Meet literary agent Martin Shaw
Since moving from Australia to Germany in 2015, former book buyer Martin Shaw has established himself as a literary agent, first as ‘an understudy’ to Alex Adsett, and subsequently as the founder of Shaw Literary. He spoke to Think Australian.
How did you become a literary agent?
I’m a book trade person through and through, so when I found myself moving to Germany for family reasons, I thought it might be a way of keeping my hand in an industry I love. So I became something of an understudy to the ace Queensland literary agent Alex Adsett and off I went. It was a steep learning curve though, after only having seen the industry from the retail bookselling perspective, and selling my first books did indeed take quite some time! But, as it’s turned out, it’s simply ideal for me: spruiking fantastic books is what I simply love doing.
What do you love most about your job?
There is nothing quite as satisfying as identifying something simply superb (Adriane Howell’s Hydra from Transit Lounge next year comes to mind), proselytising about it as best as I can, and then for those that matter in the whole equation—the commissioning editors—becoming equally passionate. So those emails that arrive from time to time with ‘OFFER’ in the subject line? I’m bouncing off the walls at that point!
What titles are you currently pitching to international publishers?
Splice in the UK picked up world rights to an incredible new Australian talent in Adam Ouston and his debut novel, Painting the Face of Chaos, which, among other things, recounts Harry Houdini’s visit to Australia in 1910 and one of the very first controlled aircraft flights that he undertook during his tour. I’m barracking hard from the sidelines for this one and telling every publisher I know about it!
What have been your biggest international rights successes over the past year?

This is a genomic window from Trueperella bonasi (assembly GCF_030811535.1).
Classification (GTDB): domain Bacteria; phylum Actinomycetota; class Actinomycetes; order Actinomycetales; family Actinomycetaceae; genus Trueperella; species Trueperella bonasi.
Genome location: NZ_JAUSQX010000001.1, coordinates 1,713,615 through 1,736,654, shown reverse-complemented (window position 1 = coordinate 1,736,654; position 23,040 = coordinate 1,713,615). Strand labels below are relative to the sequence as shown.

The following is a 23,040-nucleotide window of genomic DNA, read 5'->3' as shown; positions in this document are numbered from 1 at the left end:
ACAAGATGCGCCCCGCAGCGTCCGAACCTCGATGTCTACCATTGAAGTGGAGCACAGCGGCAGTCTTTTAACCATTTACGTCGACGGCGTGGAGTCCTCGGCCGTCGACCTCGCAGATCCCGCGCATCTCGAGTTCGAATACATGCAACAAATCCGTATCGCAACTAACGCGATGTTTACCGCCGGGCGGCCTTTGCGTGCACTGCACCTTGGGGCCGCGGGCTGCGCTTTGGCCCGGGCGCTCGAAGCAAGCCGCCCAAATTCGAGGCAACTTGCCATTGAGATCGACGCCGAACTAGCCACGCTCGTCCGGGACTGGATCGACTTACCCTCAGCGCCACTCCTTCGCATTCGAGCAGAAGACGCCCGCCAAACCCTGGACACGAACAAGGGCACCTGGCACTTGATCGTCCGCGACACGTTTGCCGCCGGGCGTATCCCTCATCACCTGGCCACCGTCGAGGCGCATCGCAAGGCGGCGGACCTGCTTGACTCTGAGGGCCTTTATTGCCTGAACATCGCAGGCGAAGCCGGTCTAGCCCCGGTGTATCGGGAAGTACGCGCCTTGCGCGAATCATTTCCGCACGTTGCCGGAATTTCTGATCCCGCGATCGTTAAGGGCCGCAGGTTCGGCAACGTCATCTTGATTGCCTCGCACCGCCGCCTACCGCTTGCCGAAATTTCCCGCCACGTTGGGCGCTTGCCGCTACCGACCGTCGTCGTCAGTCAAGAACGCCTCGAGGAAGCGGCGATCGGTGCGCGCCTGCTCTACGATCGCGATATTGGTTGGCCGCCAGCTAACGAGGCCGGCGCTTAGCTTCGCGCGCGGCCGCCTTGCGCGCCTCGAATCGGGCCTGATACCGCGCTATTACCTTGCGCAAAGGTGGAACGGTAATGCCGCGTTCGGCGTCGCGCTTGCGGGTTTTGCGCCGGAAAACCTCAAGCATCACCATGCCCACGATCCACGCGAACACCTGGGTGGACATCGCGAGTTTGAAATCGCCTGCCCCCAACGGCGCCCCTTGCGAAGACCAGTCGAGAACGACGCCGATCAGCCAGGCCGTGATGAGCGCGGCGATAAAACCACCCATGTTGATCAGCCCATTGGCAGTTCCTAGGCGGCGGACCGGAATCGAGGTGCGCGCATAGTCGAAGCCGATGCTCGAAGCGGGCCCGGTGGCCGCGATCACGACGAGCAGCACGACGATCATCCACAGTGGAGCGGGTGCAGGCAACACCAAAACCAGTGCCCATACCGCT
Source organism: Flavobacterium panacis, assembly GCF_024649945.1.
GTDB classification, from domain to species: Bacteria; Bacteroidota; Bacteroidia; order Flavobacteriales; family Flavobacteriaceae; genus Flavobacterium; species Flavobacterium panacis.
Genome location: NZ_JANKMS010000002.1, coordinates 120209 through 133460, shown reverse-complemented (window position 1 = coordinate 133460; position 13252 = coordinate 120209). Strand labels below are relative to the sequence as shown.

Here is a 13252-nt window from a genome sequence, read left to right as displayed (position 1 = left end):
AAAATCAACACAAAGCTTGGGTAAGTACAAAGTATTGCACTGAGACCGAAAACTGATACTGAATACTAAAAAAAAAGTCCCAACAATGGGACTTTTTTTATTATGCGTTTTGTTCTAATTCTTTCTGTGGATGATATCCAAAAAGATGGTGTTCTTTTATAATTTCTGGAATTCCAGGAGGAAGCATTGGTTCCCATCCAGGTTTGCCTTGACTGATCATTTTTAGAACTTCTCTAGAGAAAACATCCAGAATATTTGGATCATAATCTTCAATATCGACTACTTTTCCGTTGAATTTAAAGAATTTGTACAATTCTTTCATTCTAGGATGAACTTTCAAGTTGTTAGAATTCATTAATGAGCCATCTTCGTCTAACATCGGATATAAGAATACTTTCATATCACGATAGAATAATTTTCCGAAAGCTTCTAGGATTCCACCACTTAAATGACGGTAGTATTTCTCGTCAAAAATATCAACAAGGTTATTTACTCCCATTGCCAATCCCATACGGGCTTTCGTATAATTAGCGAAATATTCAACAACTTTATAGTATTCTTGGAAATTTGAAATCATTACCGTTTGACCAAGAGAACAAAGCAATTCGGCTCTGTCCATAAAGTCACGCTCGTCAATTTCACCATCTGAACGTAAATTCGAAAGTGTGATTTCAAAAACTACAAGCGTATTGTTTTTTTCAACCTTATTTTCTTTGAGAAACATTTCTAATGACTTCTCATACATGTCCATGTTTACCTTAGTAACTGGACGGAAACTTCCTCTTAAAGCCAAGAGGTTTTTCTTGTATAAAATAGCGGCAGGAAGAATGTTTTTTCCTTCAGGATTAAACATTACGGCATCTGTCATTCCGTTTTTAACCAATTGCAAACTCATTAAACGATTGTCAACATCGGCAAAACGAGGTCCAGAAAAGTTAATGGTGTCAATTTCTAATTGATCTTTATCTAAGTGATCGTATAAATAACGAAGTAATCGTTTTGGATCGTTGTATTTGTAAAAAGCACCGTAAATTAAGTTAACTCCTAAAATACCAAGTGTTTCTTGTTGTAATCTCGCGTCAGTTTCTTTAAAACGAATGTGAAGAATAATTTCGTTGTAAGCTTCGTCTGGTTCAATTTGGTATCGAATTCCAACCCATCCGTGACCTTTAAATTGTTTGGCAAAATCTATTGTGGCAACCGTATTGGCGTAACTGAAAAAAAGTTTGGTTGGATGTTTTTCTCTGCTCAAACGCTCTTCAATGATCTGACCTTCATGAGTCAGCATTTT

I was immensely proud to help facilitate the sale of Peter Papathanasiou’s extraordinary crime fiction debut The Stoning (Transit Lounge) to the MacLehose Press, which has just been released to deserved acclaim. Meanwhile, to see one of the finest Oz fictions in recent years—Jen Craig’s Panthers & the Museum of Fire—land at bold emerging US publisher Zerogram was also immensely gratifying.
Which title or author on your list do you believe deserves greater recognition overseas?
You might not have heard of her yet, but New Zealand author Sue Orr made a huge and deserved splash in her native country earlier this year with Loop Tracks (Victoria University Press), and an Oz edition (Upswell Publishing) will appear early next year. I prophesy that that’s just the beginning! And in Australia, Yumna Kassab brings an Arabic approach to storytelling that, in its cumulative impact, is some of the most powerful fiction I’ve ever come across. She has Australiana coming in 2022 followed by a drop-dead novella, The Lovers, in 2023 (both Ultimo Press).
How has Covid-19 changed the ways you make contacts and sell rights?
The collegiality of the physical fairs is of course sorely missed, and all the opportunities that arise out of chance meet-ups and get-togethers (actually the seed of that Papathanasiou sale took place at one London fair). But everyone’s in the same boat, so email and Zoom it is, inevitably!
What are you currently reading?
It’s an incredible year for literary biographies, so I’m reading those of Walser, Sebald and Pessoa all simultaneously right now! And at last, recent Miles Franklin shortlistee Daniel Davis Wood’s At the Edge of the Solid World (Brio Books).
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